The ANC faces a precarious future: Katzenellenbogen - Biznews

Apr 03, 2024
So far, the ANC has almost consistently polled below fifty percent in the run-up to the elections on May 29th. In the past, support for the party tended to surge in the weeks ahead of an election.
The ANC faces a precarious future: Katzenellenbogen - Biznews

In the countdown to the May 29th elections, South Africa’s ANC faces unprecedented challenges. Polling below fifty percent reflects deep-seated discontent, with Zulu support shifting to the uMkhonto we Sizwe party. Coalition permutations loom, with a radical populist alliance a distinct possibility. Such a government could spell economic turmoil, with radical policies threatening financial stability. As the nation braces for change, the ANC’s fate hangs in the balance, signalling a pivotal moment in South African politics.

Jonathan Katzenellenbogen

So far, the ANC has almost consistently polled below fifty percent in the run-up to the elections on May 29th. In the past, support for the party tended to surge in the weeks ahead of an election. 

But times are very tough. High unemployment and the fuel price hikes have further pushed up transport and food prices, raising general dissatisfaction amongst voters. And the interviews by pollsters show massive distrust in the ANC. Much of the ANC’s Zulu support base in KwaZulu-Natal and Mpumalanga has defected to the uMkhonto we Sizwe party, endorsed by former President Jacob Zuma.

The most recent poll to be made public, which was conducted for news channel eNCA last month, found that the ANC would only get 41 percent of the vote, down from the 59 percent it received at the 2019 election. Because of its larger sample size, the poll done for eNCA has a lower margin of error, 1.8 percent, compared to the three percent error margin of most polls so far.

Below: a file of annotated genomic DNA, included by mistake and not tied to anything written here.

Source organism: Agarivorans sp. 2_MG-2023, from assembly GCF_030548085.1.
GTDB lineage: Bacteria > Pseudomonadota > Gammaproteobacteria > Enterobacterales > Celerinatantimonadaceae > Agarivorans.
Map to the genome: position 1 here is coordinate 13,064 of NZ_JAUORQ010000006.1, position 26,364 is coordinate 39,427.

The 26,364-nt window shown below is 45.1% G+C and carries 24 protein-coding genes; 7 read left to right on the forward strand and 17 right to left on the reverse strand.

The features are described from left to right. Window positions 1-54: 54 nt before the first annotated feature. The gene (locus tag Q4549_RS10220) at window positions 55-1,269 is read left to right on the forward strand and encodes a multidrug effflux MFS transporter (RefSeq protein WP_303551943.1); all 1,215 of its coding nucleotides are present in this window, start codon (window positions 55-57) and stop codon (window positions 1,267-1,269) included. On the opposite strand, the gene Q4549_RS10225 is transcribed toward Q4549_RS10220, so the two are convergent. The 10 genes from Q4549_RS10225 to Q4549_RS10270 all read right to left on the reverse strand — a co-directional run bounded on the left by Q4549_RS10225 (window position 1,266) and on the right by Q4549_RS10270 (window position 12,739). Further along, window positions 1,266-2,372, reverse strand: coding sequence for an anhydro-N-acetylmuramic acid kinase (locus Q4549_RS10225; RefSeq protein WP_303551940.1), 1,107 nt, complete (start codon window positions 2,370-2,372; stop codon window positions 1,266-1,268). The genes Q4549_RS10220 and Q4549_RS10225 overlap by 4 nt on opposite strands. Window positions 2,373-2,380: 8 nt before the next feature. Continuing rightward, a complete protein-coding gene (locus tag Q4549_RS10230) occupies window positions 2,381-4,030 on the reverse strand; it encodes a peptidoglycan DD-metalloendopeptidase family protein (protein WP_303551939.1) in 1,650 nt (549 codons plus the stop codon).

With the ANC likely to be pushed well below 50 percent, we are on the verge of fundamental change. The ANC will remain the largest party, but it is highly unlikely that it will be able to form a government on its own. The much-awaited split in the ANC has happened; the party has gone in three directions and is now much weaker.

Read more: Election 2024: ANC “very difficult” to beat & Zuma could get 10%
There are three possible coalition permutations that we might see after May 29. One is a radical populist coalition of the ANC, the Economic Freedom Fighters (EFF), and perhaps the MK party. Another is the ANC and a few of the smaller parties, should it just need a few percentage points to form a majority. And then there is the Government of National Unity type of coalition arrangement in which the ANC would form a coalition with the DA and other parties.

The third permutation would not work. The Democratic Alliance, which only received a 20 percent share in the eNCA polls, and its Multiparty Charter partners would be foolhardy to enter such an arrangement. They would have little power to influence policy or the management of government departments controlled by deployed cadres. While such a coalition may fulfil the DA’s aim of preventing a radical populist coalition, its participation will end with frustration and future electoral damage for the Multiparty Charter parties.

What if there is a radical populist coalition?

The numbers in the eNCA poll make this a distinct possibility, particularly if the ANC can’t achieve a majority with support from a few of the micro-parties. In the eNCA poll, the EFF received 15.5 percent and MK 10.9 percent. So a coalition with either party alone would take such a coalition across the mark. Add one or two micro parties and the coalition could be in a fairly comfortable position.

There would be massive alarm in business and the financial markets from either of these coalitions. Both MK and the EFF have radical ideas about state spending, expropriation and nationalisation, Business and the markets might hope that these parties would be pragmatic once in power, but there is no guarantee of this.